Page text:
Poland’s Paralympic discus champion Kosewicz thanks winter skills for summer success

Piotr Kosewicz, who won the men's discus throw F52 at the Tokyo 2020 Paralympic Games, says Para biathlon and discus throwing have 'a lot in common' 16 May 2023
Three male athletes on wheelchairs posing for a photo with medals.
Piotr Kosewicz, center, won the men's discus throw F52 event at Tokyo 2020 with a throw of 20.02m.
ⒸCarmen Mandato/Getty Images
By AMP Media | For IPC

At first glance, there does not seem to be a lot of similarities between competing in Para biathlon and throwing a discus. But Piotr Kosewicz believes his path to an athletics gold medal at the Tokyo 2020 Paralympic Games started on the snow.

“The time I spent training for skiing helped me in the discus throw,” explains 48-year-old Kosewicz from his world championships training base. 

“Biathlon and the disc have a lot in common – diligence and monotony of repetitive movements, (which require complete) concentration. There are a lot of similar behaviour.”

Kosewicz, who was paralysed at the age of 14 after falling off a pole, competed at the Nagano 1998 Paralympic Winter Games and Salt Lake City four years later but finished outside the podium each time.

Kosewicz competed in Para biathlon at Nagano 1998 and Salt Lake City 2002. @Piotr Kosewicz

A Second Career 

Kosewicz stepped away from Para biathalon in 2002, concentrating on his photography business instead - he has his own photography studio. However, he wanted to play sports again. 

He took up discus throwing and qualified for the Tokyo 2020 Paralympic Games after finishing second at the Dubai 2019 World Para Athletics Championships.

“My sports career began with winter sports and I was motivated to do so by improving myself. I was persuaded to train with the disc because I can train close to home. 

Kosewicz qualified for the Tokyo 2020 Paralympic Games by finishing second in the men's discus throw F52 at the Dubai 2019 World Para Athletics Championships. @Bartek Zborowski

“The discus throw is a very technical discipline and releasing the disc at just the right angle is very difficult and requires monotonous work.

“I am a person with a spinal cord injury and I am paralysed, so this discipline is not easy.”

If Kosewicz needs any motivation as he counts down to the Paris 2024 Paralympic Games, he only has to glance at the shiny gold medal on display in his living room. He also has the unwavering support of his family.

“My wife Magdalena encourages me on a daily basis together with my son Tymoteusz. They follow me on TV and of course cheer along with my whole family.”

Kosewicz says his wife Magdalena and his son Tymoteusz are his biggest supporters. @Piotr Kosewicz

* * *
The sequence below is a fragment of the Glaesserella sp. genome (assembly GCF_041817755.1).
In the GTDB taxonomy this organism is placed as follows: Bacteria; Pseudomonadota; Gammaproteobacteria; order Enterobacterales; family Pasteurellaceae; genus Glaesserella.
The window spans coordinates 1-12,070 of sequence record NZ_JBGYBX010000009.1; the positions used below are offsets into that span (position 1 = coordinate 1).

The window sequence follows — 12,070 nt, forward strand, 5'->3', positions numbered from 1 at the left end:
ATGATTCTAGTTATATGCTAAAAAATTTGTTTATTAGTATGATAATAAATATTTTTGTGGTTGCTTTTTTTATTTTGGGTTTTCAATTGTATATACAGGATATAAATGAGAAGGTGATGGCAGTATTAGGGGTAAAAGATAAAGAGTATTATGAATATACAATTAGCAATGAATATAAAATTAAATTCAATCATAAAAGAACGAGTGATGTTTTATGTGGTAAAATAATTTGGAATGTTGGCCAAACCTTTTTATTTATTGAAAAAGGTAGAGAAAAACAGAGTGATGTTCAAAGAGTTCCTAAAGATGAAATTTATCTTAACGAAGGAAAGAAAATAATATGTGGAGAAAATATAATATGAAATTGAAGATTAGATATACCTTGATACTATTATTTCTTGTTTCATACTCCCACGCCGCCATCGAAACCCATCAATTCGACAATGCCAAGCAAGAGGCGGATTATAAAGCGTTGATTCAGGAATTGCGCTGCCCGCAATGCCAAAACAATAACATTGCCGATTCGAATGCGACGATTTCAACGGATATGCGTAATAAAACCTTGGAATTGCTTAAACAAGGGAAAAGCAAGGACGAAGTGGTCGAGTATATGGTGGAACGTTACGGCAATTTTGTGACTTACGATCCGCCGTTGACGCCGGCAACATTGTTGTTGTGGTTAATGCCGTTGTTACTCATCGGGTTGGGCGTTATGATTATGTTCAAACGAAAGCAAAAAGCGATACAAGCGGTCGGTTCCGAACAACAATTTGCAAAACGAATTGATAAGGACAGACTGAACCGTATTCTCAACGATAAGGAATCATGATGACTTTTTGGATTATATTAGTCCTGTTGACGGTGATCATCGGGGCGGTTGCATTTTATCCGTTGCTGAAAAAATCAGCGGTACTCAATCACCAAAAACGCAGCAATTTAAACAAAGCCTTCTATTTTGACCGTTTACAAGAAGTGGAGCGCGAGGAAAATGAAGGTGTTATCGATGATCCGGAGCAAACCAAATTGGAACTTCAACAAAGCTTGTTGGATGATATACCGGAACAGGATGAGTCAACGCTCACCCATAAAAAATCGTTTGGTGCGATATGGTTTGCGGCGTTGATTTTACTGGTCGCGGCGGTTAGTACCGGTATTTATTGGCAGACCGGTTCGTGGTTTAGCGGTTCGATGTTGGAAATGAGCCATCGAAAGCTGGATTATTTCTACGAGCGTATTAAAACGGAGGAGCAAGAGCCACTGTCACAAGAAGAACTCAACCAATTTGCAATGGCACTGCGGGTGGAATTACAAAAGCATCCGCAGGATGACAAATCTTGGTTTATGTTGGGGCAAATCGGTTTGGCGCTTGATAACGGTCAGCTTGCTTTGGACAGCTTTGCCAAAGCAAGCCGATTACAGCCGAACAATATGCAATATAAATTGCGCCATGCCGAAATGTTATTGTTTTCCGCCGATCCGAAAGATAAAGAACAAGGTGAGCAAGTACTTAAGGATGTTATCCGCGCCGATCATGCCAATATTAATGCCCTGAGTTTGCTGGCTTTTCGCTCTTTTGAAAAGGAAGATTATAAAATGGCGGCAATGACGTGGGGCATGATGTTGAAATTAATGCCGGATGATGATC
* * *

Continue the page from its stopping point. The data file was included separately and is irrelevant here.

Looking back to Tokyo also leaves the athlete with a warm glow, whose winning throw of 20.02m pipped Croatia’s Velimir Sandor by just 4 cm in the F52 classification.

“A great success is always remembered; I still (think fondly) of the Tokyo Paralympic Games and of the celebration with all my miasteczec (town). The whole neighbourhood came together and greeted me with wonderful, unforgettable moments,” the Paralympian recalled.

“The first year after Tokyo I decided to rest. Of course I trained but not at 100 per cent.”

The Next Chapter 

A full-time sportsman for now, Kosewicz also has a ready-made career as a photographer. 

“I am a professional athlete and I make a living from sport. The state, of course, supports me in the form of a scholarship. I also have a sponsor.

“Photography is my passion. I’ve been studying it for over 20 years. After finishing my career in winter sports, I created a job for myself and lived from it for a long time.”

Kosewicz won his first Paralympic medal at Tokyo 2020 after finishing outside of the podium at Nagano 1998 and Salt Lake City 2002. @Carmen Mandato/Getty Images

Kosewicz is currently gearing up for the World Para Athletics Championships to be held in Paris from 8 to 17 July 2023. The 10-day event in the French capital will give Para athletes the chance to familiarise themselves with next year’s Paralympic set-up. 

With less than 500 days to go until Paris 2024, Kosewicz said that he plans to close the curtain on his sporting career after the Games.

“I don’t have a special rival, every athlete is treated with respect, they are very outstanding athletes and I always treat each of them as serious contenders,” Kosewicz said.

“I intend to retire after Paris 2024 and my ambition, is, of course, to show my best side.”